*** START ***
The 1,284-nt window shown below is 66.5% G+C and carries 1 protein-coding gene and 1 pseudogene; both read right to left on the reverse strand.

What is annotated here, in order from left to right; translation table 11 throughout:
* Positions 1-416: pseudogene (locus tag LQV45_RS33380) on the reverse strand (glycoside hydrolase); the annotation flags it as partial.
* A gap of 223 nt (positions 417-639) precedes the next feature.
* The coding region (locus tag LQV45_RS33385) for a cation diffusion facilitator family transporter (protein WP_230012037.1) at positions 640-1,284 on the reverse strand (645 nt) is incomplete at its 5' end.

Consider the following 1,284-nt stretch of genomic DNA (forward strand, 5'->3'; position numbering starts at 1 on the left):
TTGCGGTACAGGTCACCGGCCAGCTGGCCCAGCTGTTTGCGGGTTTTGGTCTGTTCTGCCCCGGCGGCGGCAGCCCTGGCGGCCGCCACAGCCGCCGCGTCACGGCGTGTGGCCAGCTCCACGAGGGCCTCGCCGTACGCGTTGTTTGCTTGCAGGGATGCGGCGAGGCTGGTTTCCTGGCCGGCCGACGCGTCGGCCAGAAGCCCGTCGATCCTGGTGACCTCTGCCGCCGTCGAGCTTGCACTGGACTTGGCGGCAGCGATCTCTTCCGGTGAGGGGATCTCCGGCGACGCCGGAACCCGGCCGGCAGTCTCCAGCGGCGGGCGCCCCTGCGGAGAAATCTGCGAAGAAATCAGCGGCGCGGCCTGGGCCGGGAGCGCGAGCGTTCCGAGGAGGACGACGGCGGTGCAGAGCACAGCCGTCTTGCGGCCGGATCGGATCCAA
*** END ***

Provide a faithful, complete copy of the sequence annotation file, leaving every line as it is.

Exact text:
The 1,284-nt window shown below is 66.5% G+C and carries 1 protein-coding gene and 1 pseudogene; both read right to left on the reverse strand.

What is annotated here, in order from left to right; translation table 11 throughout:
* Positions 1-416: pseudogene (locus tag LQV45_RS33380) on the reverse strand (glycoside hydrolase); the annotation flags it as partial.
* A gap of 223 nt (positions 417-639) precedes the next feature.
* The coding region (locus tag LQV45_RS33385) for a cation diffusion facilitator family transporter (protein WP_230012037.1) at positions 640-1,284 on the reverse strand (645 nt) is incomplete at its 5' end.

Consider the following 1,284-nt stretch of genomic DNA (forward strand, 5'->3'; position numbering starts at 1 on the left):
TTGCGGTACAGGTCACCGGCCAGCTGGCCCAGCTGTTTGCGGGTTTTGGTCTGTTCTGCCCCGGCGGCGGCAGCCCTGGCGGCCGCCACAGCCGCCGCGTCACGGCGTGTGGCCAGCTCCACGAGGGCCTCGCCGTACGCGTTGTTTGCTTGCAGGGATGCGGCGAGGCTGGTTTCCTGGCCGGCCGACGCGTCGGCCAGAAGCCCGTCGATCCTGGTGACCTCTGCCGCCGTCGAGCTTGCACTGGACTTGGCGGCAGCGATCTCTTCCGGTGAGGGGATCTCCGGCGACGCCGGAACCCGGCCGGCAGTCTCCAGCGGCGGGCGCCCCTGCGGAGAAATCTGCGAAGAAATCAGCGGCGCGGCCTGGGCCGGGAGCGCGAGCGTTCCGAGGAGGACGACGGCGGTGCAGAGCACAGCCGTCTTGCGGCCGGATCGGATCCAA